Pre-order pricing ends on release date, December 6, at which time the paperback version will also be available.
What’s Deadly Burden about? Here’s a teaser:
When a shocking death strikes her close-knit circle, can Landon discover who wanted the town busybody dead? Was the dead woman silenced to protect a secret? Or because of one she wouldn’t tell? And how can a dyslexic trauma survivor find clues the professionals miss? With a storm closing in and no leads in sight, Landon’s first Christmas at the Green Dory Inn is shaping up to be anything but merry and bright.
“Meet Kelsie Butler. Coffee addict. Dog lover. Mystery buff.” She’s also a recent widow in a small Colorado town, with some good friends who’ll help her solve this mystery.
Outline for Murder is a classic locked-room whodunit—or in this case “locked-store.” Kelsie has partnered with her friend Gwen to stage a mystery party in Gwen’s café. The only problem is, one of the players turns up dead—in a manner very similar to the script Kelsie wrote for the event.
Kelsie is an appealing character, and I enjoyed the friendship dynamic as she, Gwen, and Angela (plus rescue dog Stella) teamed up to solve the case. And the food… I do enjoy a mystery with vicariously tasty treats.
Outline for Murder is book 1 in the new Kelsie Butler series. Book 2, Murder by Eggnog, is next. These short reads are clean and entertaining.
Karin Kaufman writes cozy mysteries and suspenseful novels for adults as well as the Geraldine Woolkins children’s books. For more about the author and her work, visit karinkaufman.com.
I don’t know if this is the best book in the Smithwell Fairies Cozy Mystery series (it’s # 6) or if it’s just the long wait since the previous one released, but I really enjoyed being back in the fictional town of Smithwell, Maine, with Kate Brewer (human widow) and her fairy sidekick Minette. They make a great mystery-solving team, along with Kate’s next-door neighbour Emily and her possibly-a-spy-but-we-don’t-know-for-sure husband. Plus a little off the record help from local Detective Rancourt.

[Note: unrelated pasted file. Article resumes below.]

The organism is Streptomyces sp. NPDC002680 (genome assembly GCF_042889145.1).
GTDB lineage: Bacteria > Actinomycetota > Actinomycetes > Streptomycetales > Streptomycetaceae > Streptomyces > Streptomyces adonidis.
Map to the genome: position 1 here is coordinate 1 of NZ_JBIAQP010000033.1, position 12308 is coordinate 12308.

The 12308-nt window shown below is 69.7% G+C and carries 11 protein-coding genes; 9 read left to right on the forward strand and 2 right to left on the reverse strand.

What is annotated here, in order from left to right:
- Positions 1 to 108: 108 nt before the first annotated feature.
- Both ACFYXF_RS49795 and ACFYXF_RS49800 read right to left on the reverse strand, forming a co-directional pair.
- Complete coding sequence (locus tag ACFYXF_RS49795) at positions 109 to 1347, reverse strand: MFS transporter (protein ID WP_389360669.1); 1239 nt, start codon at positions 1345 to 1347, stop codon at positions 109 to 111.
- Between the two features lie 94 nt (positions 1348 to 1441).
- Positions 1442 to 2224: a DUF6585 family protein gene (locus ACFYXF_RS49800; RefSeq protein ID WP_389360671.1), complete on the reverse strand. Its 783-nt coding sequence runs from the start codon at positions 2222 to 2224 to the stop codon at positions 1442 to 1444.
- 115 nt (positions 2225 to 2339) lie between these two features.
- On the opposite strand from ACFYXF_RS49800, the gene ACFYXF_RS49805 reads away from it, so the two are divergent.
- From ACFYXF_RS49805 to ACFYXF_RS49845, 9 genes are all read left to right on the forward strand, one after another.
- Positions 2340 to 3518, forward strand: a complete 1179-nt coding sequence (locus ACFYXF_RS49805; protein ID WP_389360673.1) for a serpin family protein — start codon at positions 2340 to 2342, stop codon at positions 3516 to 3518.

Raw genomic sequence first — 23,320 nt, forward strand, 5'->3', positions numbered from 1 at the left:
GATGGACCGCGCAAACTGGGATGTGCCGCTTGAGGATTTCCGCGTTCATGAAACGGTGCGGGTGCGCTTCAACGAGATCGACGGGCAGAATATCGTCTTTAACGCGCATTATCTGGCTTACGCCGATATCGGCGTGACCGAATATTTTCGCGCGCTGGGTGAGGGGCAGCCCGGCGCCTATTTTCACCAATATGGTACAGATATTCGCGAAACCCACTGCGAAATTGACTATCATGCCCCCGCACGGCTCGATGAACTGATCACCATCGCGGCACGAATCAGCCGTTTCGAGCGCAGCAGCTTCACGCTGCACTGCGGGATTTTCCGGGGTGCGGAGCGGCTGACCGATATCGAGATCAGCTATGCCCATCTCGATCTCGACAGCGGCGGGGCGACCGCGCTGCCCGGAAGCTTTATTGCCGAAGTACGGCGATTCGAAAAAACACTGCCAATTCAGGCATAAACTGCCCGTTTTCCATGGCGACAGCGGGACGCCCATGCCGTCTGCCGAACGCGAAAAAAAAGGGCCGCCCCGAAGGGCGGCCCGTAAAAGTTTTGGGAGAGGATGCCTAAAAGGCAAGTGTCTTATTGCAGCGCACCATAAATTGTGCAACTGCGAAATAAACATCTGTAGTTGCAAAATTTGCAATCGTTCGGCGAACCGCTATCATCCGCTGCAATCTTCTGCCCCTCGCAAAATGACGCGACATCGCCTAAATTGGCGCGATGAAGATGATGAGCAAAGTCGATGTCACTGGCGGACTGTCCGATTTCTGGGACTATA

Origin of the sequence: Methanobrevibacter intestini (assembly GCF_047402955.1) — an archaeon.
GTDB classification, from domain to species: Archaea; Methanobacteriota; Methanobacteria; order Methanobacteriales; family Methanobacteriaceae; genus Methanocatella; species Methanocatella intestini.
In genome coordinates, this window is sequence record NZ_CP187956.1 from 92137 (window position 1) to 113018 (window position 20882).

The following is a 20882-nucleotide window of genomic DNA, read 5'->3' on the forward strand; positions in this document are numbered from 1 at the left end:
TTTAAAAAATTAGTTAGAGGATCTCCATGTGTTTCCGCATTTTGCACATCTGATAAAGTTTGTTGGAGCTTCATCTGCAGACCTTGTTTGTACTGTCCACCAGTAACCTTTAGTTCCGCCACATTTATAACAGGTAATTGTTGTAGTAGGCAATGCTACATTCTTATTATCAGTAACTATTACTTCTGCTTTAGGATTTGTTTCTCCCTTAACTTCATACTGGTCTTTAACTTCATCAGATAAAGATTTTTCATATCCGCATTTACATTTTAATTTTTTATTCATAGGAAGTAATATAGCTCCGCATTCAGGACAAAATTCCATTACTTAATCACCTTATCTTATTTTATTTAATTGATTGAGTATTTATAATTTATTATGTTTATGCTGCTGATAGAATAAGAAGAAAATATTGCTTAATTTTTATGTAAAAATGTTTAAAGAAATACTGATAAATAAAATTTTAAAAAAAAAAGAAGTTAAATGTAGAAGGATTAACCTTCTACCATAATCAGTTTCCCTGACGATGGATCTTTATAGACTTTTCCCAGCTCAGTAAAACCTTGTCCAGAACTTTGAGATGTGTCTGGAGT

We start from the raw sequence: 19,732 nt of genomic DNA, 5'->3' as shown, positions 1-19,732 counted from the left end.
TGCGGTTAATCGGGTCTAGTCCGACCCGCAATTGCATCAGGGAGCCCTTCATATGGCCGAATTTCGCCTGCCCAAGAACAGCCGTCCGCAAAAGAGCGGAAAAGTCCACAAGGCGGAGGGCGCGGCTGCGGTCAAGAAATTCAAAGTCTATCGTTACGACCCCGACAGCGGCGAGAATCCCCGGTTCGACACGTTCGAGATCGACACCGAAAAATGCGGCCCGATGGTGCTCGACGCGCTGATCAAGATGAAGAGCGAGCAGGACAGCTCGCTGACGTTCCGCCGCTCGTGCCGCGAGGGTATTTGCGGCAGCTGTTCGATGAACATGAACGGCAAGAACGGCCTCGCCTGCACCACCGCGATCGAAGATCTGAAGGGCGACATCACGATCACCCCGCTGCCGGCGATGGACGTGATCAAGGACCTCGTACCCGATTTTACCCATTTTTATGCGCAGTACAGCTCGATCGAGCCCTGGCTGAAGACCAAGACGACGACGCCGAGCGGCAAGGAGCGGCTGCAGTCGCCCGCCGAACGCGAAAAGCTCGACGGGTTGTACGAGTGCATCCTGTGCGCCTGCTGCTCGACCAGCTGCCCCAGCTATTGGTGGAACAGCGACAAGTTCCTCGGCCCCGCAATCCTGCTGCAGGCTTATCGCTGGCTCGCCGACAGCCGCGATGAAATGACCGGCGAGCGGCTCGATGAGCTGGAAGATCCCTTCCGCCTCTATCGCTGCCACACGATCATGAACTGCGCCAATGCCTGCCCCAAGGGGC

What do you do when the wrong body turns up? A woman’s husband is missing—a man mysteriously connected with Kate’s late husband Michael—but the guy in the morgue is not him. Despite having the missing man’s ID in his shoe.
The police think Daniel ran off for a fling. But why would he leave clues only his wife could follow?
Kate, Emily, and Minette know the longer a person is missing, the greater the danger. If the police won’t investigate, it’s down to them.
These are clean cozy mysteries with enjoyable characters. There’s some progression within the series but you could start with this book and not be confused. Then go back and start with book 1, Dying to Remember, because the whole series is worth reading.
I enjoy the descriptions: characters, food, and especially scenery. In Counterfeit Corpse, the images of small-town Maine give readers a vicarious autumn getaway.
She puckered her lips as though she were about to spew bits of sheriff all over my kitchen floor. [The missing man’s wife, talking about the sheriff’s lack of concern. Chapter 1, at the 3% mark on my Kindle app.]
Karin Kaufman writes cozy mysteries (the Juniper Grove and Smithwell Fairies series), suspenseful mysteries (the Anna Denning and Teagan Doyle series), as well as the Geraldine Woolkins children’s series. For more about the author and her work, visit karinkaufman.com.
[Review copy from my personal library.]
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A stranger is found dead in the church yard—and he turns out to have a past connection with a local woman. When their mutual friends begin dying, can those deaths really be of natural causes? Meanwhile, Kate senses something fishy—and sinister—about a painting whose owners need to sell for quick cash.
I’ve been enjoying the Kate Hamilton mystery series, and book 4, The Shadow of Mystery, continues that trend. We have welcoming small British towns with just enough detail for atmosphere—and with plenty of good food for readers to savour vicariously.
In these books, the mystery comes first: cleverly plotted, clean, and with the present-day death somehow connected to secrets from one or more generations past.